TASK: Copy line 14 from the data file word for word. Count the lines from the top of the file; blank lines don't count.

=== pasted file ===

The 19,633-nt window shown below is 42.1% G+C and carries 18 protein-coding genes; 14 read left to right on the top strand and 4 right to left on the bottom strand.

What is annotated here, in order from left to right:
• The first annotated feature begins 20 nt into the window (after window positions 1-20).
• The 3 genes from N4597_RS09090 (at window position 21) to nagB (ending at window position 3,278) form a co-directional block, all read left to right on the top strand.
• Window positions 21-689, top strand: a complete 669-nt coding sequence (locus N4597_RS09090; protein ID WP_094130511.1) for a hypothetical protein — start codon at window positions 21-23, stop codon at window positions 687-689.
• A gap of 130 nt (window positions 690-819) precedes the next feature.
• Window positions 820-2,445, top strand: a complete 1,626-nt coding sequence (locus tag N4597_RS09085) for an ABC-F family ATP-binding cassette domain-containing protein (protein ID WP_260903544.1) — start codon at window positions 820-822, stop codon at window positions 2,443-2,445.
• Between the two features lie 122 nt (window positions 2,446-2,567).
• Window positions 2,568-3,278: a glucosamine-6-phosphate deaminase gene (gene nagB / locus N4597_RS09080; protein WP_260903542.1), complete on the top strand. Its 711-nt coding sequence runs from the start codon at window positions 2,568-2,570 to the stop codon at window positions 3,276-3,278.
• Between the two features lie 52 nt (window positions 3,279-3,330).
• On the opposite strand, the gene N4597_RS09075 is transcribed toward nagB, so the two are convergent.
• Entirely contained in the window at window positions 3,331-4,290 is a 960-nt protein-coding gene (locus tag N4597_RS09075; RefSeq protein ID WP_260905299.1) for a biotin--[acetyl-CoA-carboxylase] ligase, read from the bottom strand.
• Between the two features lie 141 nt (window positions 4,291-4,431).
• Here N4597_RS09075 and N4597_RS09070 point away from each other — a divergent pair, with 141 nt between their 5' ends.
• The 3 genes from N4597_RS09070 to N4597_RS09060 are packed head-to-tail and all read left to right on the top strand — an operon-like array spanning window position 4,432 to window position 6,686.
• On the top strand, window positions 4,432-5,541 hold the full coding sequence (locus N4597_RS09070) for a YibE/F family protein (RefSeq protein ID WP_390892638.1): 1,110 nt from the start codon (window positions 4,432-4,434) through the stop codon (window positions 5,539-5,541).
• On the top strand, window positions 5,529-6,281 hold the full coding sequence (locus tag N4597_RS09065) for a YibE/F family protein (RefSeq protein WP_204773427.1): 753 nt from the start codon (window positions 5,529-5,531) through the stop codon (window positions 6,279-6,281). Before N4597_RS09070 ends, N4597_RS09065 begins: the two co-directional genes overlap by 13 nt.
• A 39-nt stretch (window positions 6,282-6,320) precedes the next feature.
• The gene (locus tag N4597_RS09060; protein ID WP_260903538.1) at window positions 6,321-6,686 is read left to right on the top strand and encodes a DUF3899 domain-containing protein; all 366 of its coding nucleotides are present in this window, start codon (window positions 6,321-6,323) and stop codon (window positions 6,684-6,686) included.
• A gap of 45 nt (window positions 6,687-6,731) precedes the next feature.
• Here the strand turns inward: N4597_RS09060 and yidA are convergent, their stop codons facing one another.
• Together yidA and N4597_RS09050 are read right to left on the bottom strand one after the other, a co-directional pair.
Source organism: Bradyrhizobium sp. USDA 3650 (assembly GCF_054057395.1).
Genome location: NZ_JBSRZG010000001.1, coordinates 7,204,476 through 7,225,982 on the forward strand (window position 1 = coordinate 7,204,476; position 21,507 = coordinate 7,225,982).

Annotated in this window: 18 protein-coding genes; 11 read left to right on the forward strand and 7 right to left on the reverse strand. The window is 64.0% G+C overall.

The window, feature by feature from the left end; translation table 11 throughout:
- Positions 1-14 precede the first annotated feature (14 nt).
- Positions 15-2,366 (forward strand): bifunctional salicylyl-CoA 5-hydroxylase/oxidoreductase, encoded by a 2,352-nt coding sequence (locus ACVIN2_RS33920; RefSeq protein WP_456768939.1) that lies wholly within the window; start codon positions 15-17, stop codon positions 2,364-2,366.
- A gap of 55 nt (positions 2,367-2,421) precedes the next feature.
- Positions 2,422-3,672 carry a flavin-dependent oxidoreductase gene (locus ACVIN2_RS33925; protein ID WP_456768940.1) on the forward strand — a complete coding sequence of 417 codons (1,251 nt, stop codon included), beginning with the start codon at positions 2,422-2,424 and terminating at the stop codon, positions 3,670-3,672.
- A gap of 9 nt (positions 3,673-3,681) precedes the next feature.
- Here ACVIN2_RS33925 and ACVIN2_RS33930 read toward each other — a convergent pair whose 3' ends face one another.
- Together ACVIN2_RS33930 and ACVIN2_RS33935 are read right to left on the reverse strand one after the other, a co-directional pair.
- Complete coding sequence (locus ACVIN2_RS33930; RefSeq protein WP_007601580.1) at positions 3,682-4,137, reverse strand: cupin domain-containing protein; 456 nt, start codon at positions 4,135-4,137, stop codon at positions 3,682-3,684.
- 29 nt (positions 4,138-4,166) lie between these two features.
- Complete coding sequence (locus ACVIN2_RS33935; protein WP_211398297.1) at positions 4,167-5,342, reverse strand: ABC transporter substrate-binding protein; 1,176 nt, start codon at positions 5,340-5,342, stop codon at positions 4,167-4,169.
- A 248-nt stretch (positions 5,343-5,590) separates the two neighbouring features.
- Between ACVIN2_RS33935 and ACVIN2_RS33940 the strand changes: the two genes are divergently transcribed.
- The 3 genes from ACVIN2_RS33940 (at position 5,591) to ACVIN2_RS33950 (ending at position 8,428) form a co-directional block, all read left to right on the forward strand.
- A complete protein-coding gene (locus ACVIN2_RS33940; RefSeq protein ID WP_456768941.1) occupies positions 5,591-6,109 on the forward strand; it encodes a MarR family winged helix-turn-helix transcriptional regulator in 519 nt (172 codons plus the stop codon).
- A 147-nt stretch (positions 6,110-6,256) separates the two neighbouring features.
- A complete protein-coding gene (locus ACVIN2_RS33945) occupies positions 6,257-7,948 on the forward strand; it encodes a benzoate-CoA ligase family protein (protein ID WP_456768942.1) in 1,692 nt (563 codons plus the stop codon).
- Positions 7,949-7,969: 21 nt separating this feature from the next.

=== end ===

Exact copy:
• Here N4597_RS09075 and N4597_RS09070 point away from each other — a divergent pair, with 141 nt between their 5' ends.